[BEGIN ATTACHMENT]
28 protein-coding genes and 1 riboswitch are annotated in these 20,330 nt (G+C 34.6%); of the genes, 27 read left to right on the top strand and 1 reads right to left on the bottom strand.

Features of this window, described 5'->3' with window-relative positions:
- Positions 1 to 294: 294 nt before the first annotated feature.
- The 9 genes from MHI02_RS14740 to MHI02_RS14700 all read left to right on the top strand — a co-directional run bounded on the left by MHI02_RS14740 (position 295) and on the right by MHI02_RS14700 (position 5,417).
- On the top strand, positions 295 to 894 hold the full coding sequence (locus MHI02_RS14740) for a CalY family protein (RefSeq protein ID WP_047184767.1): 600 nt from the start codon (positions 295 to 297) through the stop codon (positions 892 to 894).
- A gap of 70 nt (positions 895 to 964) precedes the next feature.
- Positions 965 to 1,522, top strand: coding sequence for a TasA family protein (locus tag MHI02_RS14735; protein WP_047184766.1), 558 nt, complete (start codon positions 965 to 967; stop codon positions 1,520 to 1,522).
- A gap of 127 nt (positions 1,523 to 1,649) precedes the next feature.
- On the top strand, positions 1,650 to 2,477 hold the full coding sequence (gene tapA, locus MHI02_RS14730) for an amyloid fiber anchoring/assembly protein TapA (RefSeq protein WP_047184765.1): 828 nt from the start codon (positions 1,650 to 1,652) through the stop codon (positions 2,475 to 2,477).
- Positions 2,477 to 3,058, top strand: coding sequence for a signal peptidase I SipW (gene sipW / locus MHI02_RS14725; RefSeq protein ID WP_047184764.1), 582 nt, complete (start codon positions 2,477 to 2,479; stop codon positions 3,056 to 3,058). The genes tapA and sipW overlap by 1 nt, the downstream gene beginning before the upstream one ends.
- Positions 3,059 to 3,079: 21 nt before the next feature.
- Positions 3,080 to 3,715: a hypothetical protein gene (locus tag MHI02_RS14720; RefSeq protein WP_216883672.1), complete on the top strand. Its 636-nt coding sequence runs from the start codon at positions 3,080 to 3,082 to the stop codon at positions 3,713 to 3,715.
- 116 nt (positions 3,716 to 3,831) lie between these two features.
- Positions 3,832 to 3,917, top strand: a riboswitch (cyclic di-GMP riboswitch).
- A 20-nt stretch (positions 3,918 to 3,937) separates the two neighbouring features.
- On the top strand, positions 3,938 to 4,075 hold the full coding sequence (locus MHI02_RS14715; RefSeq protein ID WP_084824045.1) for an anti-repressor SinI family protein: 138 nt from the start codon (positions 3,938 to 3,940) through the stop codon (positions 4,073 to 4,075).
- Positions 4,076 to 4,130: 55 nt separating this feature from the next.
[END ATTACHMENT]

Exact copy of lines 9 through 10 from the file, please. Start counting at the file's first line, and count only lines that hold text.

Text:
- On the top strand, positions 1,650 to 2,477 hold the full coding sequence (gene tapA, locus MHI02_RS14730) for an amyloid fiber anchoring/assembly protein TapA (RefSeq protein WP_047184765.1): 828 nt from the start codon (positions 1,650 to 1,652) through the stop codon (positions 2,475 to 2,477).
- Positions 2,477 to 3,058, top strand: coding sequence for a signal peptidase I SipW (gene sipW / locus MHI02_RS14725; RefSeq protein ID WP_047184764.1), 582 nt, complete (start codon positions 2,477 to 2,479; stop codon positions 3,056 to 3,058). The genes tapA and sipW overlap by 1 nt, the downstream gene beginning before the upstream one ends.